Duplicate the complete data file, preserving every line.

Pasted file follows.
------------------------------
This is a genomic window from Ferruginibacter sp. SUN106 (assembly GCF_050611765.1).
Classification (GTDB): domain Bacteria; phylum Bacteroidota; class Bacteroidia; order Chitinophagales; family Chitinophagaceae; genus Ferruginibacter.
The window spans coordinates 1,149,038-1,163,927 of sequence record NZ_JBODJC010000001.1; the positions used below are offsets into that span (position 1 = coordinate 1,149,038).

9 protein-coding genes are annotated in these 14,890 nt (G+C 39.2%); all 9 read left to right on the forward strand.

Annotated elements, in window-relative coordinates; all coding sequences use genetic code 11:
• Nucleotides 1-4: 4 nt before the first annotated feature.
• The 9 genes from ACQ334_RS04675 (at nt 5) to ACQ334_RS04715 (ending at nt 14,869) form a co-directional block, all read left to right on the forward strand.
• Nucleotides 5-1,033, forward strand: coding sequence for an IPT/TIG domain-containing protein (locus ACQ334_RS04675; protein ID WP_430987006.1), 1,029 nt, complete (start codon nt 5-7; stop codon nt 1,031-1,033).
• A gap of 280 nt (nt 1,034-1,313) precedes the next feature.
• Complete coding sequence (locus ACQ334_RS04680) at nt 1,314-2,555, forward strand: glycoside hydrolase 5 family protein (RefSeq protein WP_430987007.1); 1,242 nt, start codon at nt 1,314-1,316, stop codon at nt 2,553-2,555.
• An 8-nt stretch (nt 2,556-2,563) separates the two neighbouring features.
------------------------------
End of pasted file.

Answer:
This is a genomic window from Ferruginibacter sp. SUN106 (assembly GCF_050611765.1).
Classification (GTDB): domain Bacteria; phylum Bacteroidota; class Bacteroidia; order Chitinophagales; family Chitinophagaceae; genus Ferruginibacter.
The window spans coordinates 1,149,038-1,163,927 of sequence record NZ_JBODJC010000001.1; the positions used below are offsets into that span (position 1 = coordinate 1,149,038).

9 protein-coding genes are annotated in these 14,890 nt (G+C 39.2%); all 9 read left to right on the forward strand.

Annotated elements, in window-relative coordinates; all coding sequences use genetic code 11:
• Nucleotides 1-4: 4 nt before the first annotated feature.
• The 9 genes from ACQ334_RS04675 (at nt 5) to ACQ334_RS04715 (ending at nt 14,869) form a co-directional block, all read left to right on the forward strand.
• Nucleotides 5-1,033, forward strand: coding sequence for an IPT/TIG domain-containing protein (locus ACQ334_RS04675; protein ID WP_430987006.1), 1,029 nt, complete (start codon nt 5-7; stop codon nt 1,031-1,033).
• A gap of 280 nt (nt 1,034-1,313) precedes the next feature.
• Complete coding sequence (locus ACQ334_RS04680) at nt 1,314-2,555, forward strand: glycoside hydrolase 5 family protein (RefSeq protein WP_430987007.1); 1,242 nt, start codon at nt 1,314-1,316, stop codon at nt 2,553-2,555.
• An 8-nt stretch (nt 2,556-2,563) separates the two neighbouring features.